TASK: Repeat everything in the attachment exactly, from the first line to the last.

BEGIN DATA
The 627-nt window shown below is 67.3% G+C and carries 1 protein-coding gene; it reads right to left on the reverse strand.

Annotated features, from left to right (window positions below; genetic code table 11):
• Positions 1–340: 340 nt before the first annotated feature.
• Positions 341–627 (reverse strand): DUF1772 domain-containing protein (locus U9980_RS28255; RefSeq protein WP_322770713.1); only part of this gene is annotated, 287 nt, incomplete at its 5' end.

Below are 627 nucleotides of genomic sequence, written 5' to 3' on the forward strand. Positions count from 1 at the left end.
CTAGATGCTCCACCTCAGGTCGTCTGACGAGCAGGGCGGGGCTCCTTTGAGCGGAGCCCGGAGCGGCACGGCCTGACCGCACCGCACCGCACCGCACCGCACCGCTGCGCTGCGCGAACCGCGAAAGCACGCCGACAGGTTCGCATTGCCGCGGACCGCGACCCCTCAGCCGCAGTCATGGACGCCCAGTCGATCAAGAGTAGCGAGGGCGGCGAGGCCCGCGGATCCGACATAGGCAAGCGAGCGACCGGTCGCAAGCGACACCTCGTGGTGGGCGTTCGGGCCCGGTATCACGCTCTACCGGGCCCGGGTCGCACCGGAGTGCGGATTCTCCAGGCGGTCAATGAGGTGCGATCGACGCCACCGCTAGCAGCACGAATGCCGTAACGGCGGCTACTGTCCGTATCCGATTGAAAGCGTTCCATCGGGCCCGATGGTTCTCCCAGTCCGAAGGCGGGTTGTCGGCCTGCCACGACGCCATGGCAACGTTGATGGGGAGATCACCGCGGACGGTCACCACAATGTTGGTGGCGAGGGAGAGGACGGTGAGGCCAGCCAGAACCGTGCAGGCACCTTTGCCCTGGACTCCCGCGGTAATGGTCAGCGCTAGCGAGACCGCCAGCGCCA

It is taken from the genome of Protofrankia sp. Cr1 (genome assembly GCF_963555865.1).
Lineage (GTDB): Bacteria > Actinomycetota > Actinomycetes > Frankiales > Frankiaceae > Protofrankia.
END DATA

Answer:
The 627-nt window shown below is 67.3% G+C and carries 1 protein-coding gene; it reads right to left on the reverse strand.

Annotated features, from left to right (window positions below; genetic code table 11):
• Positions 1–340: 340 nt before the first annotated feature.
• Positions 341–627 (reverse strand): DUF1772 domain-containing protein (locus U9980_RS28255; RefSeq protein WP_322770713.1); only part of this gene is annotated, 287 nt, incomplete at its 5' end.

Below are 627 nucleotides of genomic sequence, written 5' to 3' on the forward strand. Positions count from 1 at the left end.
CTAGATGCTCCACCTCAGGTCGTCTGACGAGCAGGGCGGGGCTCCTTTGAGCGGAGCCCGGAGCGGCACGGCCTGACCGCACCGCACCGCACCGCACCGCACCGCTGCGCTGCGCGAACCGCGAAAGCACGCCGACAGGTTCGCATTGCCGCGGACCGCGACCCCTCAGCCGCAGTCATGGACGCCCAGTCGATCAAGAGTAGCGAGGGCGGCGAGGCCCGCGGATCCGACATAGGCAAGCGAGCGACCGGTCGCAAGCGACACCTCGTGGTGGGCGTTCGGGCCCGGTATCACGCTCTACCGGGCCCGGGTCGCACCGGAGTGCGGATTCTCCAGGCGGTCAATGAGGTGCGATCGACGCCACCGCTAGCAGCACGAATGCCGTAACGGCGGCTACTGTCCGTATCCGATTGAAAGCGTTCCATCGGGCCCGATGGTTCTCCCAGTCCGAAGGCGGGTTGTCGGCCTGCCACGACGCCATGGCAACGTTGATGGGGAGATCACCGCGGACGGTCACCACAATGTTGGTGGCGAGGGAGAGGACGGTGAGGCCAGCCAGAACCGTGCAGGCACCTTTGCCCTGGACTCCCGCGGTAATGGTCAGCGCTAGCGAGACCGCCAGCGCCA

It is taken from the genome of Protofrankia sp. Cr1 (genome assembly GCF_963555865.1).
Lineage (GTDB): Bacteria > Actinomycetota > Actinomycetes > Frankiales > Frankiaceae > Protofrankia.